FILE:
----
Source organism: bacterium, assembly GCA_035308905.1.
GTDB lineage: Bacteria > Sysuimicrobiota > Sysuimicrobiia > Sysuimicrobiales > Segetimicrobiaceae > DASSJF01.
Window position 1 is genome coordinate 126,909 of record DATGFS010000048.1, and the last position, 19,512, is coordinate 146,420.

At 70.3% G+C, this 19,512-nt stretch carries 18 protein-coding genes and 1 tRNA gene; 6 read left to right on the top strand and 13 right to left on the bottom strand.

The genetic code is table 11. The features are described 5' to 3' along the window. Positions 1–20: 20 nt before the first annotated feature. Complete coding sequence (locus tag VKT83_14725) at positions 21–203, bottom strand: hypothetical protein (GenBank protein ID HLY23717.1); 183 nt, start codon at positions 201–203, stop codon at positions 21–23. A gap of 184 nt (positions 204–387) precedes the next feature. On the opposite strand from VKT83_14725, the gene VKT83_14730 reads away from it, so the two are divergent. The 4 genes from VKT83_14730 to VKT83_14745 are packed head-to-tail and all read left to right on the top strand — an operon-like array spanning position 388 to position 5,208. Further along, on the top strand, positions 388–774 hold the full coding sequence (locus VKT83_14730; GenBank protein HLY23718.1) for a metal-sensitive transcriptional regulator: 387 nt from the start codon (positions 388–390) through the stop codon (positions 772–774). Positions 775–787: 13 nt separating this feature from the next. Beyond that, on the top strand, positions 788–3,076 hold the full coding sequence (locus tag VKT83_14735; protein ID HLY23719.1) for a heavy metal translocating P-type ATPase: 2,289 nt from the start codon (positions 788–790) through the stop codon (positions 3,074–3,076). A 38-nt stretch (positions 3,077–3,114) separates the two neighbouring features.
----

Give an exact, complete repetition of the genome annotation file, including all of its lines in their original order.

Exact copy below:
Source organism: bacterium, assembly GCA_035308905.1.
GTDB lineage: Bacteria > Sysuimicrobiota > Sysuimicrobiia > Sysuimicrobiales > Segetimicrobiaceae > DASSJF01.
Window position 1 is genome coordinate 126,909 of record DATGFS010000048.1, and the last position, 19,512, is coordinate 146,420.

At 70.3% G+C, this 19,512-nt stretch carries 18 protein-coding genes and 1 tRNA gene; 6 read left to right on the top strand and 13 right to left on the bottom strand.

The genetic code is table 11. The features are described 5' to 3' along the window. Positions 1–20: 20 nt before the first annotated feature. Complete coding sequence (locus tag VKT83_14725) at positions 21–203, bottom strand: hypothetical protein (GenBank protein ID HLY23717.1); 183 nt, start codon at positions 201–203, stop codon at positions 21–23. A gap of 184 nt (positions 204–387) precedes the next feature. On the opposite strand from VKT83_14725, the gene VKT83_14730 reads away from it, so the two are divergent. The 4 genes from VKT83_14730 to VKT83_14745 are packed head-to-tail and all read left to right on the top strand — an operon-like array spanning position 388 to position 5,208. Further along, on the top strand, positions 388–774 hold the full coding sequence (locus VKT83_14730; GenBank protein HLY23718.1) for a metal-sensitive transcriptional regulator: 387 nt from the start codon (positions 388–390) through the stop codon (positions 772–774). Positions 775–787: 13 nt separating this feature from the next. Beyond that, on the top strand, positions 788–3,076 hold the full coding sequence (locus tag VKT83_14735; protein ID HLY23719.1) for a heavy metal translocating P-type ATPase: 2,289 nt from the start codon (positions 788–790) through the stop codon (positions 3,074–3,076). A 38-nt stretch (positions 3,077–3,114) separates the two neighbouring features.